Spammers Playing in Wimbledon Court

The 127th edition of the Wimbledon Championships, and third Grand Slam event of the year, are coming to an end with the final being played July 7. When it comes to major sporting events we can expect large amount of gambling, and spammers take advantage by sending online betting and casino email spam. We have observed the following spam campaign targeting the Wimbledon Championship with a fake betting offer.


Figure. Wimbledon Championship spam

Interestingly, in order to trick users the spammers are actually using Antispam Laws to make their spam look legitimate (which we recently blogged about in Whitewashed Spam – How Antispam Laws Are Helping Spammers). These spammers are tempting users with the fake offers like “Get started with $5 free and $500 as welcome package”. Also the spam messages contain hexadecimal-obfuscated URLs which is a technique spammers use to avoid anti-spam filters. Users should be aware of any fake betting offers.

We observed the following spoofed email header targeting the 2013 Wimbledon Championship:

Subject: Tennis action with 77 spins on Centre Court
From: All xxx Casino <>

Symantec advises everyone to be cautious with unsolicited or unexpected emails related to the 2013 Wimbledon Championship and to be cautious of fake betting offers. We continue to monitor spam attacks around the clock to ensure that readers are kept up to date with the latest information on potential threats.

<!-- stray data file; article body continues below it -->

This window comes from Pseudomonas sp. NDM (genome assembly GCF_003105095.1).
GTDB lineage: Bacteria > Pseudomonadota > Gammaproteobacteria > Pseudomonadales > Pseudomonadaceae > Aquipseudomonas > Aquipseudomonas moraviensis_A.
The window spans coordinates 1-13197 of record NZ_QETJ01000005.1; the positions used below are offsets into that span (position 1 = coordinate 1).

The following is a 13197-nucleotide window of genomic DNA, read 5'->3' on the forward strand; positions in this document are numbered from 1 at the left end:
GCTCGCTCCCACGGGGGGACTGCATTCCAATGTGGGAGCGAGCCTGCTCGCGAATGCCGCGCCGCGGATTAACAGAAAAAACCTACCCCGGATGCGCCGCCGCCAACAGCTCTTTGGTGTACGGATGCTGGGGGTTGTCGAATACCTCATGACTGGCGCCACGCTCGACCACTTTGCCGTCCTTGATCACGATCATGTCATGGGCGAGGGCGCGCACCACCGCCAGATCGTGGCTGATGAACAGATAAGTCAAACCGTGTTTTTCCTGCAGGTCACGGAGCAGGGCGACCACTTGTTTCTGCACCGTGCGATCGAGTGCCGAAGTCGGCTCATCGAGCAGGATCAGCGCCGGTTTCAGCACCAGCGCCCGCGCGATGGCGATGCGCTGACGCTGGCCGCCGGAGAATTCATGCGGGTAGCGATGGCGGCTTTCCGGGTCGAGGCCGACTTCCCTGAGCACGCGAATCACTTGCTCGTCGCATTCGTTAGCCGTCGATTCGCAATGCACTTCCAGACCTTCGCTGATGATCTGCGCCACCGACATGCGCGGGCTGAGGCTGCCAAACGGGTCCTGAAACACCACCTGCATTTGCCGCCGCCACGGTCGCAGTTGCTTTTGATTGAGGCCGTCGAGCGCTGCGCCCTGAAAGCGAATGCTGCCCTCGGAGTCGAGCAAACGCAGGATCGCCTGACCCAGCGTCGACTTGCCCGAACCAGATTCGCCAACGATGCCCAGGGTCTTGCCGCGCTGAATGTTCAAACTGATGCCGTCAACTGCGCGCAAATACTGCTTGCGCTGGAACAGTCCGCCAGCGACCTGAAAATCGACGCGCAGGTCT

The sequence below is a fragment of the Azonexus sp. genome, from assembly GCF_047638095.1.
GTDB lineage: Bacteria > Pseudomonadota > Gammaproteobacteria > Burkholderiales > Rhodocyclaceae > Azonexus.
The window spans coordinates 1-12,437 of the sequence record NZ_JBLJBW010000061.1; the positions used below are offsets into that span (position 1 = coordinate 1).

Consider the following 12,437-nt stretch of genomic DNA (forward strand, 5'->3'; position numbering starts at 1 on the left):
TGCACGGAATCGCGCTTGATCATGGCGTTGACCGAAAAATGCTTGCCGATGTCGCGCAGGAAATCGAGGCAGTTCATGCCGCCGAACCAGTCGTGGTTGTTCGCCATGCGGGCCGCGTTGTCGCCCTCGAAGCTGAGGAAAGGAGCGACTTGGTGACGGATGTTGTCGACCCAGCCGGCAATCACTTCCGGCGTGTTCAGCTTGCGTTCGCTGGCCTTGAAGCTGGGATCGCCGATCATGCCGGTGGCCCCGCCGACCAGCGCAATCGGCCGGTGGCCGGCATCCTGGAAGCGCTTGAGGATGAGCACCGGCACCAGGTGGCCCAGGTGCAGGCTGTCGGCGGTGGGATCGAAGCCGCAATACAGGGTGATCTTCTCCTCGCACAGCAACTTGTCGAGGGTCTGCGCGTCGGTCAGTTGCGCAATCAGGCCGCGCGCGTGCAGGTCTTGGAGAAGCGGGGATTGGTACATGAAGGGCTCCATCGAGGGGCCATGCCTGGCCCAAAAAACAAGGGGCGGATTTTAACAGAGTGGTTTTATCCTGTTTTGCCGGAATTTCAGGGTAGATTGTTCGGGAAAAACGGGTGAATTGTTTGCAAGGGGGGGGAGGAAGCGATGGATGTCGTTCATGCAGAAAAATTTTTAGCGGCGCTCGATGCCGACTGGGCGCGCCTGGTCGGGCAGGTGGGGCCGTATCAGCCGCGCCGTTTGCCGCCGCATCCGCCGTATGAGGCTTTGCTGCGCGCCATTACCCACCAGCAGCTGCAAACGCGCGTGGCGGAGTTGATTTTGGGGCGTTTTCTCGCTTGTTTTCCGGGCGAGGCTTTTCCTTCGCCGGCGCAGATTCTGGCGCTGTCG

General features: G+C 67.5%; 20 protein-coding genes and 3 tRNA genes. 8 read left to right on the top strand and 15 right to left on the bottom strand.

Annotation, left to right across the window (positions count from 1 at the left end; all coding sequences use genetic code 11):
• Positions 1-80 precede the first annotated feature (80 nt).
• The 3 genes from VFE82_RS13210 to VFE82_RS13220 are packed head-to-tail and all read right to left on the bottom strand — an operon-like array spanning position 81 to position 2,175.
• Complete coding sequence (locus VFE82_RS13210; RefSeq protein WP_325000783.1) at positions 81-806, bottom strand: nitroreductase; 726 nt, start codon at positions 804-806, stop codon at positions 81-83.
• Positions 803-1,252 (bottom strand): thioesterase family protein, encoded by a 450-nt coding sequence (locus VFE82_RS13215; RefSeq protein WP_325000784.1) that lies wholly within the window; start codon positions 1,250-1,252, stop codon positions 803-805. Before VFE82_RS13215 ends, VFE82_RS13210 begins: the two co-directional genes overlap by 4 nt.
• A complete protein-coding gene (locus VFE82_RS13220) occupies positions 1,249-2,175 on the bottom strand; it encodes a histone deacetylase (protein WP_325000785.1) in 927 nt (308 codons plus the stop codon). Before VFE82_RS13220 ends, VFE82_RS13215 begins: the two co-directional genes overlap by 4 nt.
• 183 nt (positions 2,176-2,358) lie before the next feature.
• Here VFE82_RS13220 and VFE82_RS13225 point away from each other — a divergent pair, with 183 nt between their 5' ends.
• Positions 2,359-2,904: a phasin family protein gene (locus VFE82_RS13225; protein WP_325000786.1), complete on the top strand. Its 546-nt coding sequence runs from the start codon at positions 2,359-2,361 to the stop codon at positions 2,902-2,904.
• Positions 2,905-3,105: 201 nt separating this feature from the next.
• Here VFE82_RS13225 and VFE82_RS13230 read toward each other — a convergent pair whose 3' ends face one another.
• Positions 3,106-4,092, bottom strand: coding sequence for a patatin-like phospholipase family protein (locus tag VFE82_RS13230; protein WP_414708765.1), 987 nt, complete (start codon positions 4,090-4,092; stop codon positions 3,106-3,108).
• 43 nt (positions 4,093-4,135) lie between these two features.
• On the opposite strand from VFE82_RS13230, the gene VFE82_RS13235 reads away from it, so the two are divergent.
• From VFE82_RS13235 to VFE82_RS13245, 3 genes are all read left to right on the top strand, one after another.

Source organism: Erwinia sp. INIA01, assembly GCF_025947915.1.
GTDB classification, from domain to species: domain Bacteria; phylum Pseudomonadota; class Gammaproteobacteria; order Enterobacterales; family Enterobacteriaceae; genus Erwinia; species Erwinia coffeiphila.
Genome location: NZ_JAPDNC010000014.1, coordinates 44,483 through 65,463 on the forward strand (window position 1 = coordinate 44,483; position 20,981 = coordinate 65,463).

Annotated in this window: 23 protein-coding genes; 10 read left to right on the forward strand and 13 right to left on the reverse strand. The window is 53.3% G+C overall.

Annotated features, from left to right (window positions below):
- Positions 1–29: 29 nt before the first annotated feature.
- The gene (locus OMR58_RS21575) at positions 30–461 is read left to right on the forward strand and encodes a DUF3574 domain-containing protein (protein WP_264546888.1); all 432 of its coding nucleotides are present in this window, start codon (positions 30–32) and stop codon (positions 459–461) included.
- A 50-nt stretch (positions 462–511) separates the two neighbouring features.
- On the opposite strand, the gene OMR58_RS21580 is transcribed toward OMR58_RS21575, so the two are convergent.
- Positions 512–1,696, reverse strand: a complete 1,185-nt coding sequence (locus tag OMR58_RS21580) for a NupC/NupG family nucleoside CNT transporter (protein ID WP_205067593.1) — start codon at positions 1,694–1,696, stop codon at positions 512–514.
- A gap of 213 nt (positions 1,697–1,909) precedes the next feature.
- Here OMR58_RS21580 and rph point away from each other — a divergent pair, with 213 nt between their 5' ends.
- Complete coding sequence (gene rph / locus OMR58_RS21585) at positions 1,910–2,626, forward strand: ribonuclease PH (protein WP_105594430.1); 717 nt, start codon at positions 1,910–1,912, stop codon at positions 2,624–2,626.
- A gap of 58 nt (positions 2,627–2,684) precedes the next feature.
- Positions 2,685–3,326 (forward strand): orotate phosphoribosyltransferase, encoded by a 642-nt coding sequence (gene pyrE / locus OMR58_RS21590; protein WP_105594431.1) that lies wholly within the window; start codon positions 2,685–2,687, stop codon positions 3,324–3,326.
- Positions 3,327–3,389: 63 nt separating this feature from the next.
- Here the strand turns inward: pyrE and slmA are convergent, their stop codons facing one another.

HSBC phishers disguise attacks as Wimbledon tickets prize

With summer rapidly approaching (we hope..) in the UK, many people’s thoughts are turning to strawberries, cream and action on the grass courts of SW19.

Yes, it’s almost time for the Wimbledon tennis tournament!

Here’s an email that we’ve seen spammed out to computer users, pretending to come from banking giant HSBC.

Wimbledon HSBC phishing email

The messages have a subject line of “Claim your ticket at Wimbledon” and have a file attached called prize-form.html.

Opening the file to unclock your prize, however, is not such a good idea as it contains a form which asks for all sorts of personal information about your bank account – including your date of birth, memorable names, card security code and so forth.

Phishing form

The scam earns some extra credibility because HSBC is a genuine sponsor of the Wimbledon tennis tournament, and there was indeed a competition held by the bank to meet Tim Henman.

Winners, however, were notified on 10 May 2011 according to HSBC’s website – which is more evidence, if you needed it, that this email is a phishing scam designed to steal your credentials.

Don’t allow the thought of free tennis tickets trick you into making bad security decisions. Always be suspicious of unsolicited emails from your online bank – especially if they ask for information like this.